CRIT THINKING ABOUT MORAL PROB
CRIT THINKING ABOUT MORAL PROB PHIL 201
Virginia Commonwealth University
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This 10 page Class Notes was uploaded by Gia Wyman on Wednesday October 28, 2015. The Class Notes belongs to PHIL 201 at Virginia Commonwealth University taught by Mikhail Valdman in Fall. Since its upload, it has received 32 views. For similar materials see /class/230678/phil-201-virginia-commonwealth-university in PHIL-Philosophy at Virginia Commonwealth University.
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Date Created: 10/28/15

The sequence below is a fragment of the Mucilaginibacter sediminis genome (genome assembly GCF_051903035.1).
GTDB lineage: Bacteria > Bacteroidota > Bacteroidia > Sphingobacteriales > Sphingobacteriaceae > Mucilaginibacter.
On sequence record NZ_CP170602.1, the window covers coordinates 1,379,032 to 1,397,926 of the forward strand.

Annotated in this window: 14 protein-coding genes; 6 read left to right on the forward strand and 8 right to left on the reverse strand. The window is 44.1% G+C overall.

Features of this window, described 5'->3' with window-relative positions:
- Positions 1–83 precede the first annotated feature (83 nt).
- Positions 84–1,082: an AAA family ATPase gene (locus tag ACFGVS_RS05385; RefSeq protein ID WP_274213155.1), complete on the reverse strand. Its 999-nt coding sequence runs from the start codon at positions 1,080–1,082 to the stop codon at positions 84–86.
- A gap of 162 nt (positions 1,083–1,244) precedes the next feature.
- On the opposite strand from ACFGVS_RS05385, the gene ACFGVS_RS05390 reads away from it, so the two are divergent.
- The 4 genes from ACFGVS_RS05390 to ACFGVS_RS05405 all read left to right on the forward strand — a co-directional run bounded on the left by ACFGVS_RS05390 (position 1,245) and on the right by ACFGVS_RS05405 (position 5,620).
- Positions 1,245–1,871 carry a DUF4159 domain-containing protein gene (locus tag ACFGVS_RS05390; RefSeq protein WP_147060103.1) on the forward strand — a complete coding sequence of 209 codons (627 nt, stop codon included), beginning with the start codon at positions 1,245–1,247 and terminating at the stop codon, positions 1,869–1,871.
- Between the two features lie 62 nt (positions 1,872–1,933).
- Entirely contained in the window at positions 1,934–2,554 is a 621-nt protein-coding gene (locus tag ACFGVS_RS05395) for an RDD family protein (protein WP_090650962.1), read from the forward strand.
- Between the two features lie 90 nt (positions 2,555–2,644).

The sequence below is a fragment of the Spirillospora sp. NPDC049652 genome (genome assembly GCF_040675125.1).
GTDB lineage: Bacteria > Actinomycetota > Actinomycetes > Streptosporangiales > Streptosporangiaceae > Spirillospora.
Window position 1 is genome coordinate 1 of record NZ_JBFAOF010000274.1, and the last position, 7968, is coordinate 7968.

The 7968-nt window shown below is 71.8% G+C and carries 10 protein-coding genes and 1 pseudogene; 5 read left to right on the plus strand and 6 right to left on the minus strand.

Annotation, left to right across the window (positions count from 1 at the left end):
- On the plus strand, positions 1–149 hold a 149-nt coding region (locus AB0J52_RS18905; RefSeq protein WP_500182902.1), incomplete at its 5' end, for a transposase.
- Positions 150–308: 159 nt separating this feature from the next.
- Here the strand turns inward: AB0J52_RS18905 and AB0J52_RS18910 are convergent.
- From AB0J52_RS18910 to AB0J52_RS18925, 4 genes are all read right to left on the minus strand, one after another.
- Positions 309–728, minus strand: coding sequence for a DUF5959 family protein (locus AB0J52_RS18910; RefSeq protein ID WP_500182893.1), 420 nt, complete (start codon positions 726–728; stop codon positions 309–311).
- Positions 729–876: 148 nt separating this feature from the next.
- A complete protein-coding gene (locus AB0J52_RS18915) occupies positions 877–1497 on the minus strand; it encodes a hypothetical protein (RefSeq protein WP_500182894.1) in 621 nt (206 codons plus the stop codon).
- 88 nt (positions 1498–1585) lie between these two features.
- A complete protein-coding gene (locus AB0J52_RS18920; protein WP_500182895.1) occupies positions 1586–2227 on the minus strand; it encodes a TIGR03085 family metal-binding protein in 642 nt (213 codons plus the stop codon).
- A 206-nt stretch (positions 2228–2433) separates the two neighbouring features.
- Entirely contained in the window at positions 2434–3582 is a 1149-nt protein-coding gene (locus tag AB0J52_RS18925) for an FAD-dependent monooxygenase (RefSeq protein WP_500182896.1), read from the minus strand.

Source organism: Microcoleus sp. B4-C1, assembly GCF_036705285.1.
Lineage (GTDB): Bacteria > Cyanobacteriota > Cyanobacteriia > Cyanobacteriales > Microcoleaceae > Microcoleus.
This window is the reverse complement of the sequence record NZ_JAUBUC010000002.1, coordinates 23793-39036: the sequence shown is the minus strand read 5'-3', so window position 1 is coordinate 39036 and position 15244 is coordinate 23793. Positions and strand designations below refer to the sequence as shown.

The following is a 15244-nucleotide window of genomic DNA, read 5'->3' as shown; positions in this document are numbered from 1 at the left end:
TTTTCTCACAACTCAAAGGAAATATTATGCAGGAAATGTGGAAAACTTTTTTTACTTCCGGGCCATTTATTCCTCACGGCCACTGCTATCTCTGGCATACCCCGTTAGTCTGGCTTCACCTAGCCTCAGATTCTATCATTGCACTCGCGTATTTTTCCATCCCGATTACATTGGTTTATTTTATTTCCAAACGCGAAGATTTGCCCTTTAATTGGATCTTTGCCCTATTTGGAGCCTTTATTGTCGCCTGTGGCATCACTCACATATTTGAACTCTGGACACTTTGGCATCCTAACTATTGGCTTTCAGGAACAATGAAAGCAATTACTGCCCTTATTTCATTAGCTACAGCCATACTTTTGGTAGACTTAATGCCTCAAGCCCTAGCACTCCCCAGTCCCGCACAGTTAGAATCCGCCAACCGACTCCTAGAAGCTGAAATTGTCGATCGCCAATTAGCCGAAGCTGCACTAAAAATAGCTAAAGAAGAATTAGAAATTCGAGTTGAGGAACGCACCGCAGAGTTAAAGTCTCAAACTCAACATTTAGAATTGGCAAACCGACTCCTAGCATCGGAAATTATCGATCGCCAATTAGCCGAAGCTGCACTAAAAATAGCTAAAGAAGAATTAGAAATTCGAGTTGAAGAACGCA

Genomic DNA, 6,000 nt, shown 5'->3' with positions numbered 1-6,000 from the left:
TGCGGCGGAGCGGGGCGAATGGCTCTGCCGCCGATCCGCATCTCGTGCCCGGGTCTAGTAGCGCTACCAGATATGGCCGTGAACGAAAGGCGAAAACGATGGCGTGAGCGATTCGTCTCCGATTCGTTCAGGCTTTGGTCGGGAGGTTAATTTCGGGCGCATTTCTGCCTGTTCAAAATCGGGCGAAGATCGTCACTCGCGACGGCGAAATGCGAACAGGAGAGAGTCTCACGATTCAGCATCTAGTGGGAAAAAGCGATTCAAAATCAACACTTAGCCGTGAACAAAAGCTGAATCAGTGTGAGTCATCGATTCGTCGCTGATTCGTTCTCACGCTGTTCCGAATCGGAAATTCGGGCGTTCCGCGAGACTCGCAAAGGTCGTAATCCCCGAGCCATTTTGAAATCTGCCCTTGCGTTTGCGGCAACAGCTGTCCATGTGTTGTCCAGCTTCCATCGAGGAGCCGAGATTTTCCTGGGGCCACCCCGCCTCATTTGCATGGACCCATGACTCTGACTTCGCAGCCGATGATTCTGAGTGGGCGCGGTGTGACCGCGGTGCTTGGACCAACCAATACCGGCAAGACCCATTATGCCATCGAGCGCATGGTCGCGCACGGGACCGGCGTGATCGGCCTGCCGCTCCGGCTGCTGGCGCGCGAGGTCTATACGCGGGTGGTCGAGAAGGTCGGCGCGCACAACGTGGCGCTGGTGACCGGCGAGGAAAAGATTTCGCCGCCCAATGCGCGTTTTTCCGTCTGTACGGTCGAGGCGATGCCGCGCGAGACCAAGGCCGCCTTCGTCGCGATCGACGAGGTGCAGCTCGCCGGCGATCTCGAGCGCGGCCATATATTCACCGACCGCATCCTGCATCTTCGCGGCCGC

Arguments An argument is a statement or a series of statements intended to establish a conclusion Or as previously explained an argument is a piece of reasoning wherein some claims the premises are presented in support of some other claim the conclusion An argument s conclusion is that which the argument seeks to prove The statements presented in support of the conclusion are called premises When presented with an argument always begin by determining its conclusion Sometimes this is very easy like in the following case We need to move to a government run health care system We have too many people without health insurance and medical costs are spiraling out of control Sometimes not enough information is given to determine the conclusion such as here Jim is a jerk He never returns my phone calls Sometimes the conclusion is not explicitly stated but is nevertheless evident The Petro PickMeUp is the most powerful vacuum on the market It never breaks And if you act now you can get one for just half its retail price But wait If you order one in the next 10 minutes we ll even throw in a framed photograph of the Petro in action at no additional cost This photograph is not available in stores and it can be had only through this exclusive onetime offer As we saw last time it s not always clear whether some passage is an argument and even if it is an argument it is not always clear what it is saying This is due in part to vagueness in the language especially the written language and to the fact that people often don t realize that their words can be interpreted in different ways When philosophers confront unclear passages they employ a principle of charity which says that we should interpret arguments in a way that makes our opponent s views as plausible and defensible as possible Consider Senator A I support free speech rights and that s why I m against laws that would criminalize pornography Senator B Well if you re such a big fan of free speech then I suppose you see nothing wrong with falsely accusing your enemies of being child rapists of encouraging people to assassinate political leaders or of yelling fire in a crowded theater Here B is both misrepresenting A s argument and he is being deeply uncharitable in his interpretation of A s Views on free speech Indeed here B has set up a straw man Analyzing Arguments Good arguments have good reasoning and true premises These two features are independent of each other Arguments can have good reasoning but false premises and they can have true premises but bad reasoning Here is an argument with true premises but bad reasoning I All dogs are mammals 2 All cats are mammals 3 Therefore all dogs are cats The reasoning is bad here not because the conclusion is false but because the premises don t support the conclusion If an argument is a bad one it can be bad for only two reasons either it has one or more false premises or it has bad reasoning or both Assessing reasoning To test the quality of an argument s reasoning ask yourself whether the truth of its premises would guarantee the truth of its conclusion When an argument s premises if true would guarantee the truth of its conclusion we say that the argument is valid When an argument is both valid and has true premises we say that it is sound A valid argument is such that were its premises to be true its conclusion would have to be true Technical definition of validity an argument is valid if it is impossible for its premises to be true and its conclusion to be false The following argument is valid but not sound 1 All tigers can sing show tunes 2 Anything that can sing a show tune can stand on its head 3 Therefore all tigers can stand on their heads The above argument has false premises but contains excellent reasoning It is valid because ifl and 2 were true 3 would have to be true Are these arguments valid 1 If Joe thinks that Family Guy is funny then he s an imbecile 2 Joe is no imbecile 3 Therefore Joe does not think that Family Guy is funny 1 All tigers have claws 2 No cats have claws 3 Therefore no tigers are cats 1 If Theodore Roosevelt was our second greatest president then Abraham Lincoln was our greatest president 2 Theodore Roosevelt was not our second greatest president 3 Therefore Abraham Lincoln was not our greatest president 1 Some birds are sparrows 2 Some sparrows are blue 3 Therefore some birds are blue Obj ecting to an Argument Last time we examined the following argument Me Laura are you aware that your boyfriend Steve has terrible hygiene is extremely rude to your friends and cheated on you with your sister Here s the reconstruction or the schematic 1 Steve has terrible hygiene 2 Steve is extremely rude to your friends 3 Steve cheated on you with your sister 4 Therefore you should break up with Steve Suppose that when confronted with this argument Laura replies that a Steve now uses soap on a regular basis b I ve asked my friends about Steve and they don t think he s rude c He was very drunk when he slept with my sister Which one of these replies is not like the other two in an important respect Consider the following replies to the seller of the Petro PickMeUp The Petro PickMeUp is the most powerful vacuum on the market It never breaks And if you act now you can get one for just half its retail price But wait If you order one in the next 10 minutes we ll even throw in a framed photograph of the Petro in action at no additional cost This photograph is not available in stores and it can be had only through this exclusive onetime offer 1 I heard the Petro breaks all the time 2 Even at half price the Petro still costs more than other leading brands 3 I already have ve framed photographs of the Petro in action 4 Isn t the Simco Sucker even more powerful than the Petro Which of these replies contests the argument s validity and which contests its premises The components of arguments Arguments consist of sentences Some of these are premises and some are conclusions But not just any sentences can be part of an argument Since we evaluate arguments by looking at the truth of its premises and by asking whether its premises if true would establish its conclusion the sentences that make up an argument must at least be capable of being true or false Not every sentence is capable of being true or false For instance questions requests and commands are not capable of being true or false It makes no sense for instance to ask whether close the door is true So this for instance is not an argument 1 Please tell me how to get to New York 2 When is the next bus leaving 3 Therefore put my bags on the next bus Here 1 and 2 are not premises and 3 is not a conclusion Interestingly some think that moral claims must be capable of being true or false because we can use them in arguments Consider 1 Abortion is wrong 2 Anything wrong should be illegal 3 Therefore abortion should be illegal Determining Conclusions When trying to figure out an argument s conclusion pay close attention to whether the author is trying to establish a normative claim or a descriptive claim A descriptive claim is a claim about what is the case A normative claim is a recommendation an evaluation or claim about what should be the case For instance the following are descriptive claims a Water boils at 100 degrees Celsius b The Vietnam war ended in 1975 c Our government spends less than one percent of its budget on foreign aid d George Bush is the tallest president the Us has ever had The following are normative claims a You should drink water every day b The Vietnam war should have ended in 1968 c Our government needs to spend more money on foreign aid d George Bush is a bad president e Fred ought to get a college education The following are both descriptive and normative claims a Bill is a generous person b Fresh spinach is so nutritious c Sally isn t the sharpest tool in the shed d Drinking eight cups of water a day is good for your health Bearing in mind the normativedescriptive distinction try to figure out the conclusions of the following arguments Jill the hike you ve planned for us is 25 miles long over some very hilly terrain It ll be 100 degrees for most of the day and there is little tree cover to protect us There is no cell phone reception and if anything should happen there won t be anyone within reach who could help us Why can t I borrow your car You re not using it and you know that if anything happens to it I will take full responsibility Why shouldn t I cheat on my wife Nobody takes wedding vows seriously anymore and she d probably never find out anyway Assumptions Most arguments contain assumptions An assumption is an unstated premise that is needed to make the argument valid When you reconstruct an argument ie clearly label its premises and conclusions you should make these assumptions explicit Consider Of course he s a Republican After all he s from Texas It looks like Stacy put on some weight And did you notice how at dinner she refused wine and ate only bread I bet she s pregnant Pornography communicates a message so it is a form of speech so it shouldn t be illegal In a valid argument the conclusion is just the premises put together There can t be anything in the conclusion that isn t already in the premises This means that you ll often have to add premises to an argument in order to make it valid where these added premises link up the other premises with the conclusion Reconstructing Arguments Try to reconstruct the following arguments making note of any assumptions I m disgusted by the thought of homosexual sex It s simply unnatural Nature intended for men to sleep with women and women with men not for women to sleep with women or men to sleep with men Hint this argument contains a hidden premise l Homosexuality is unnatural 2 Assumption Everything that s unnatural is wrong C Therefore homosexuality is wrong Child Will the sun rise in the east tomorrow Father Of course it will It rose in the east today yesterday and the day before In fact there has never been a day when the sun didn t rise in the east 1 The sun has always risen in the east 2 The future will resemble the past 7 things that always happened in the past will also happen in the future in exactly the same way C Therefore the sun will rise in the east tomorrow Argument Forms Consider the following argument 1 Bill is older than Nancy 2 Nancy is older than Joe 3 Therefore Bill is older than Joe Notice that this argument s validity doesn t depend on the content of its premises We could switch all of the names around and the argument would still be valid This means that an argument s validity stems not from what its premises say but how they say it It stems not from their content but from their form or structure To find an argument s form just substitute letters ie variables for the particular claims contained in the premises leaving undisturbed the quantifiers eg all some none and the logical operators e g and ifthen not or Make sure to use to same letters for the same statements The form of the above argument is l X is older than Y 2 Y is older than Z 3 Therefore X is older than Z This is a valid argument form No matter what statements you insert for X Y and Z the argument will be valid Validity is a feature of an argument s form rather than its content When determining whether an argument is valid we ignore its content and just look at its form We ask whether its parts logically entail the conclusion Consider another example 1 If Bill thinks that Heather is beautiful then he should get his vision checked 2 Bill thinks that Heather is beautiful 3 Therefore Bill should get his vision checked This argument has the following form 1 if P then Q 2 P 3 Therefore Q This too is a valid argument form You can tell whether an argument form is valid by seeing if it is possible to find a counterexample to it A counterexample involves showing that that form allows you to move from true premises to a false conclusion For instance consider this argument form 1 If P then Q 2 Not P 3 Therefore not Q The counterexample 1 If Bill Jones is a student in this class then he is a VCU student 2 Bill Jones is not a student in this class 3 Therefore Bill Jones is not a VCU student Worksheet Answers 1 Harvard was the best college in 1970 2 Harvard is much better today than it was in 1970 C Therefore Harvard is still the best college This is invalid You could make it valid by adding 3 There is no college that improved more than Harvard did since 1970 l The movie is not over yet C Therefore I can t go to bed Invalid Add 2 I cannot go to bet until the movie is over 1 Sally knew about the murder but didn t report it to the police 2 Sally has no alibi 3 Witnesses place Sally at the scene of the murder C Therefore Sally should be our prime suspect Invalid Add 4 Whoever knew about the murder but didn t report it has no alibi and was present at the time of the murder should be our prime suspect l The Earth is approximately 3 miles from the sun 2 The moon is approximately 1 mile from the earth C Therefore the moon is approximately 4 miles from the sun Invalid Change conclusion to C Therefore the moon is at least 2 miles from the sun 1 If a person has a valuable future then killing him is wrong 2 Joe doesn t have a valuable future C Therefore killing Joe isn t wrong Invalid Add 3 If a person does not have a valuable future then killing him isn t wrong l Nobody told me that the exam was today C Therefore I had no way of knowing that the exam was today Invalid Add 2 The only way I could have known about today s exam was if someone told me about it 1 Good food is not cheap C Therefore cheap food is not good Valid Clearer version 1 If food is good then it is not cheap 2 Therefore iffood is cheap it is not good 1 IfP then not Q 2 Therefore if Q then not P 1 There is no evidence that smoking causes cancer 2 There is no evidence that cancer is harmful C Therefore there is no evidence that smoking is harmful Invalid Smoking could be harmful in ways that are unrelated to causing cancer 2 If thou wast never at court thou never sawest good manners if though never sawest good manners then thy manners must be wicked and wickedness is sin and sin is damnation Thou art in a parlous state shepherd from Shakespeare s As You Like it 1 If one was never at court one never saw good manners 2 If one never saw good manners then one s manners must be wicked 3 If one is wicked then one is sinful 4 If one is sinful then one is damned Cl Therefore if one was never at court then one is damned 5 The shepherd was never at court C2 Therefore the shepherd is damned 1 Senator Yes I accepted campaign contributions from Halliburton and yes they had a contract pending before my committee But there is nothing illegal about that so I did nothing wrong 1 I did nothing illegal A One can do something wrong only if one does something illegal C Therefore I did nothing wrong 2 Student Why shouldn t I buy a term paper I m an English major assigned a paper on physics which I know nothing about and don t want to know anything about 1 If a nonmaj or is assigned a term paper about which he has no interest it isn t wrong for him to buy it 2 I am an English major who has been assigned a term paper in physics about which I have no interest C Therefore it isn t wrong for me to buy this term paper 3 Louisiana State Rep Carl Gunter I fully support the new bill which would criminalize abortion in cases of incest After all inbreeding is how we get championship racehorses l Incest produces good results with horses A Whatever produces good results with horses should produce good results with people Cl Therefore incest should produce good results with people